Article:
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  1. Philip Longford says:

    I have been following (though not very strictly) the WAHLS Protocol Diet, for six months. No gluten, no dairy etc. No great change, but at least it feels like I am at least trying to do something, rather than just accepting defeat! I am making really good smoothies, using the Nutribullet liquidiser. Fantastic. You can make them really indulgent. Add rum, for a really interesting cocktail! Rather than just accepting fate, do something, anything, that might help. Diet, exercise, yoga, Baric oxygen treatment, FES. None may help you, but doing anything feels better than doing nothing.Trying to keep fit enough to benefit from stem cell treatment.

  2. Jess says:

    I agree with Philip – do something proactive for your health, don’t just sit back and give up hope (which from firsthand experience, is so easy to do). As with most afflictions, you shouldn’t simply take pills and hope for the best. If an aspect of MS is inflammation, eat an anti-inflammatory diet, do things to promote healing, take control of your disease (as much as you can). As I read comments throughout this website, it sounds like people, since being diagnosed in the 80s, have been told that a cure is right around the corner. Why not show these Pharma folks that there’s more we can do than spend all our money on their drugs. As a nurse, I’m all for the amazing things Western medicine is capable of but I do believe there’s more to healing. At this point, what is there to lose?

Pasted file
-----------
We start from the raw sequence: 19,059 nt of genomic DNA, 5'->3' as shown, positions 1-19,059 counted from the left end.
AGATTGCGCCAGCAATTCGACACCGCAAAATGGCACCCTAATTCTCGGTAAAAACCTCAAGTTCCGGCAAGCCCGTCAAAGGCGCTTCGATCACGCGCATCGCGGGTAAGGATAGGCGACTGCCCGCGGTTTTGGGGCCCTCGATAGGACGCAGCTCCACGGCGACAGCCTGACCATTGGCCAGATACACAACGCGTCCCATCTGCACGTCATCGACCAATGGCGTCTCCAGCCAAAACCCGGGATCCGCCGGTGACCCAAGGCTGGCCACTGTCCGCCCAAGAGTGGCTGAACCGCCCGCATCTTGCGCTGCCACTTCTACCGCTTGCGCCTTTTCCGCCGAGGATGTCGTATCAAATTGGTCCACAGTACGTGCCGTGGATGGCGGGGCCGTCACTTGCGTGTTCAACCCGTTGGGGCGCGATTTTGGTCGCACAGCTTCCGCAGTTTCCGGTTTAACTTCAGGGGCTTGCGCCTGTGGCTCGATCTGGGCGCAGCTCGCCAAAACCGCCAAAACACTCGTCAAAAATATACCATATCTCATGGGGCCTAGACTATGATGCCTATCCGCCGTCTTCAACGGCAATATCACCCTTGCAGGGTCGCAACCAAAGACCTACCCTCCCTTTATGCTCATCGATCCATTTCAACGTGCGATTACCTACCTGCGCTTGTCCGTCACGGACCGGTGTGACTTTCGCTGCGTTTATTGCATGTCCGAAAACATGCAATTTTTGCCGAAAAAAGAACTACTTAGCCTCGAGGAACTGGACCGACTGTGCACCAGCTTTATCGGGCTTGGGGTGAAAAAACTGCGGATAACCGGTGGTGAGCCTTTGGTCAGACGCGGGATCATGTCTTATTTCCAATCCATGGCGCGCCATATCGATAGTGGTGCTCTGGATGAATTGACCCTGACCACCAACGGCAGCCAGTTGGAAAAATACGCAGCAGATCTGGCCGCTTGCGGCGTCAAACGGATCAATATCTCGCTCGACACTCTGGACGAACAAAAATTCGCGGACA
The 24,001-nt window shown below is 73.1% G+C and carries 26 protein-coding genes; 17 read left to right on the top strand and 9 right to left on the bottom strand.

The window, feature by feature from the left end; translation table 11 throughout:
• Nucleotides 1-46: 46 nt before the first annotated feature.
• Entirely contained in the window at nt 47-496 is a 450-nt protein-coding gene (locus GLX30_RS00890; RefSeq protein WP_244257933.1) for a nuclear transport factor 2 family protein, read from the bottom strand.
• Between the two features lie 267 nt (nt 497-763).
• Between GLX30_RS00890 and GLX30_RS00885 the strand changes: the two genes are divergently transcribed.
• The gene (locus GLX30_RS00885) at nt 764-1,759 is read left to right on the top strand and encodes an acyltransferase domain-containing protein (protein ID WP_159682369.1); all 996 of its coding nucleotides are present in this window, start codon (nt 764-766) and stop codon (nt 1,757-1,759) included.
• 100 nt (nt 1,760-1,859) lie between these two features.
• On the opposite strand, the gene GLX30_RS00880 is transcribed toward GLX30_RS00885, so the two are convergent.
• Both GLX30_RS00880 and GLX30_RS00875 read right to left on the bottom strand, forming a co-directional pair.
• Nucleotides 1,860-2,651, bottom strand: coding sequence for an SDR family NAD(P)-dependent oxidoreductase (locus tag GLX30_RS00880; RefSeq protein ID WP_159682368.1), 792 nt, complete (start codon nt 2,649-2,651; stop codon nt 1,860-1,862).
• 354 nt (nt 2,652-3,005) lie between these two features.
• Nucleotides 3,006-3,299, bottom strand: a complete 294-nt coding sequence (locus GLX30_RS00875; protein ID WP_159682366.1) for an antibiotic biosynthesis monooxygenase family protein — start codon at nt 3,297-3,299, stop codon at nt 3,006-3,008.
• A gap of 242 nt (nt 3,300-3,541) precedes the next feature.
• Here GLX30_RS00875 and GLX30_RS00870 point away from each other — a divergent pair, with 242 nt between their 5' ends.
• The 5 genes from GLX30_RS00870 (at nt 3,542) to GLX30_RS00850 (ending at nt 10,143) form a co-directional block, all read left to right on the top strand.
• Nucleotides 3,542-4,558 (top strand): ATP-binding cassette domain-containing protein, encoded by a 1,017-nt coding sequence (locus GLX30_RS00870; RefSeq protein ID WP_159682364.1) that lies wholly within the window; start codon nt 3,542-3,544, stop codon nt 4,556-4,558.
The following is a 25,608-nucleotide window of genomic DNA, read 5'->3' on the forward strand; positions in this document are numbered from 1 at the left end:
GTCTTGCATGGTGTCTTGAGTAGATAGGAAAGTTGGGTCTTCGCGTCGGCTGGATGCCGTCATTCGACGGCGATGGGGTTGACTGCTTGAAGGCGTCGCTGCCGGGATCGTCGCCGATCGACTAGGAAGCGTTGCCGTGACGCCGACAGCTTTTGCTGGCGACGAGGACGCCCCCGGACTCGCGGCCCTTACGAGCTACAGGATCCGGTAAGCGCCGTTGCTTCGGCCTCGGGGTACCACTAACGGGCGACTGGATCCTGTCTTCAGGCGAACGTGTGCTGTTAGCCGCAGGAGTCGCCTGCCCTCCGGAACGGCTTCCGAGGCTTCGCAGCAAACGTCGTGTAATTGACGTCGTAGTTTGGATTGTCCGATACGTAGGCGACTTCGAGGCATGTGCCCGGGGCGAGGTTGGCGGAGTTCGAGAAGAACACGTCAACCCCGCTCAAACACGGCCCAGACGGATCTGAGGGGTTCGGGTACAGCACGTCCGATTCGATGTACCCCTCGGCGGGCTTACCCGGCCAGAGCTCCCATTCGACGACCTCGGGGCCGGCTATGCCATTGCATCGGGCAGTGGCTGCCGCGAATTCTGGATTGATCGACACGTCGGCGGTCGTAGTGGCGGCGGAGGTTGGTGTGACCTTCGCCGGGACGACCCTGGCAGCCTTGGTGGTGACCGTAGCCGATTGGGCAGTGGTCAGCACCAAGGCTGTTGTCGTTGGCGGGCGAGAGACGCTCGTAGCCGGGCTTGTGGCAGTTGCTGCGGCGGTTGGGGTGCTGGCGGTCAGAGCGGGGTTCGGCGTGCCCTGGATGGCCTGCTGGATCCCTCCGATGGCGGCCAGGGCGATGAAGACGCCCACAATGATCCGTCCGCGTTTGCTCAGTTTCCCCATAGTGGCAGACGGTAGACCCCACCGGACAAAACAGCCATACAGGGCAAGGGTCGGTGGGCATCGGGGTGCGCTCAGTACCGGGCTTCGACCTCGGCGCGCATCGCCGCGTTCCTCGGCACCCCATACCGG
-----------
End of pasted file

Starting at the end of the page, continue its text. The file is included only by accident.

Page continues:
3. Nikki Ely says:

    Hi Ian-thank you for this article.
    I really enjoyed it and agree with just eating healthy (low-fat) and sensibly (balanced with fruit & veggies) is the way to go versus all these fad MS diets.

  4. Kmitch says:

    I, too, appreciate your article. I don’t dispute what various authors have been able to bring about or experience through diet, exercise, supplements etc. However, for me personally, I have found it important to remind myself that books about how someone tried a special diet, followed a certain protocol or ran a marathon every day and nothing happened or changed don’t get published. The exceptional outcomes are the ones that draw attention and subsequently sell. I agree that it is important not to give up on ourselves upon our diagnosis/life with MS but alongside that keep in mind that what is attainable and possible for people with chronic illness varies wildly through factors that are not always within their control.